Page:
The Melting Icebergs

A common area of climate science for people to be misinformed about is the idea that sea levels are rising due to melting icebergs. This just is not true.

If you pour yourself a glass of water with a few cubes of ice, as the ice starts to melt, the water level does not rise. Why? The water in the ice has already displaced the same volume of water as it would have had it been a liquid and so the overall volume of water in the glass does not change. The physics of this, in terms of sea levels is the exact same, but on a planetary scale.

Therefore, a massive, melting iceberg floating in the sea does not contribute to rising sea levels, but that doesn’t mean our sea levels aren’t on the up.

What does contribute to sea level increases is the melting of glaciers and the warming of the atmosphere. Glaciers are essentially massive bodies of ice, the same as an iceberg, but on land rather than in the sea. When these melt, the water stored in the ice makes its way to the sea and the sea level increases.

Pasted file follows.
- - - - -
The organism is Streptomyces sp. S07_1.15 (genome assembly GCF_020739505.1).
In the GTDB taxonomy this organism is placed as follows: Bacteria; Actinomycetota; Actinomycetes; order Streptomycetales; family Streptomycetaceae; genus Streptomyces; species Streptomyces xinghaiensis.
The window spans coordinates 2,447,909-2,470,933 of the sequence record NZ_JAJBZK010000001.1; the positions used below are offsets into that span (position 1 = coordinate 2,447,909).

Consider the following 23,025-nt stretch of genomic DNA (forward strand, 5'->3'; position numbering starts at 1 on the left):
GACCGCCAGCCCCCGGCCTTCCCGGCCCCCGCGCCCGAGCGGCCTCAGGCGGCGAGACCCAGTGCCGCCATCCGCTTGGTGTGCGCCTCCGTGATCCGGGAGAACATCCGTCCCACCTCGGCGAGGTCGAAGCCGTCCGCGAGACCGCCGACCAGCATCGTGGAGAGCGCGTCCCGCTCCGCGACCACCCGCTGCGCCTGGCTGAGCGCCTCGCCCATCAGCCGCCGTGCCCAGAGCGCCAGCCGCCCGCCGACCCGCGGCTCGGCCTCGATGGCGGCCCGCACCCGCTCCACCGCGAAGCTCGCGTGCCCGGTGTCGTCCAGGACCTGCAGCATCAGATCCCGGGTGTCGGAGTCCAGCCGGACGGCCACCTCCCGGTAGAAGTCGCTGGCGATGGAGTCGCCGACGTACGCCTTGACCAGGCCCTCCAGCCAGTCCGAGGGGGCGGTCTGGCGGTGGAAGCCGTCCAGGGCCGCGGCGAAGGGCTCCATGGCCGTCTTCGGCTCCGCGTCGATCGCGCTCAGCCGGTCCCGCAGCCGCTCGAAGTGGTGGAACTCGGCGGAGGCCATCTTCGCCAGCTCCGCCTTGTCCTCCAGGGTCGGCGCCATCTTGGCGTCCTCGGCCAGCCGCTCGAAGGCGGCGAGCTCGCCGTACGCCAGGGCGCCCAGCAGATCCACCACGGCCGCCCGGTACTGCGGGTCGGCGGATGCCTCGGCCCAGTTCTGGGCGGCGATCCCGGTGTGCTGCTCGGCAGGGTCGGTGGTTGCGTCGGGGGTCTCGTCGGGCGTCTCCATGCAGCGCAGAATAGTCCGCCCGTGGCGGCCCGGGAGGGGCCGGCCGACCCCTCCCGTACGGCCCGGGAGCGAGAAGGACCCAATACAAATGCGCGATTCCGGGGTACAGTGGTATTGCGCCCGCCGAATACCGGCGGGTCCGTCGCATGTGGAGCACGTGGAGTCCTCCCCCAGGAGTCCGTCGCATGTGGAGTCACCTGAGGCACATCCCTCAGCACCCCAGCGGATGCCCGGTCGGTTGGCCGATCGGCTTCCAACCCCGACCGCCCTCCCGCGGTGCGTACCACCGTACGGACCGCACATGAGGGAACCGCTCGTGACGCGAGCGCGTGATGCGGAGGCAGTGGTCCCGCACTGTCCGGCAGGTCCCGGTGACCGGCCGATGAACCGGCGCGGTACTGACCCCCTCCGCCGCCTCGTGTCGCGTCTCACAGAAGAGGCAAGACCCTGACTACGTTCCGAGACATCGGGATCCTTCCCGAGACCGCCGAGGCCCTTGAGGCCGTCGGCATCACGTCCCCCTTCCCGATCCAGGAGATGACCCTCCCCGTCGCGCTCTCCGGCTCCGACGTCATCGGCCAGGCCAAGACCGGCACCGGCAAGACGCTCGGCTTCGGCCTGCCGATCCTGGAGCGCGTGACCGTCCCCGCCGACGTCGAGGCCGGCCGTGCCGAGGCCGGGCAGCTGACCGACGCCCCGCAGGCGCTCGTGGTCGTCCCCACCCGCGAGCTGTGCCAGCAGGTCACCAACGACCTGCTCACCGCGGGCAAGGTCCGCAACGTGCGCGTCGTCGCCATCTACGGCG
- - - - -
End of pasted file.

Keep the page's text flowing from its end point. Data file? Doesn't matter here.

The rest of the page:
Meanwhile, the atmosphere is heating, subsequently heating the oceans. When water warms, it also expands, further contributing to rising waters.

This phenomenon is a massive problem for human civilisation. Hundreds of millions of people are at risk of their homes being submerged by the sea which is a pretty bloody big deal if you think about it.

This is, again, a very fixable problem. If humans come together, fully comprehend the threat of climate change, and work together to reduce our carbon emissions, sea levels will stop rising and return to their natural levels.






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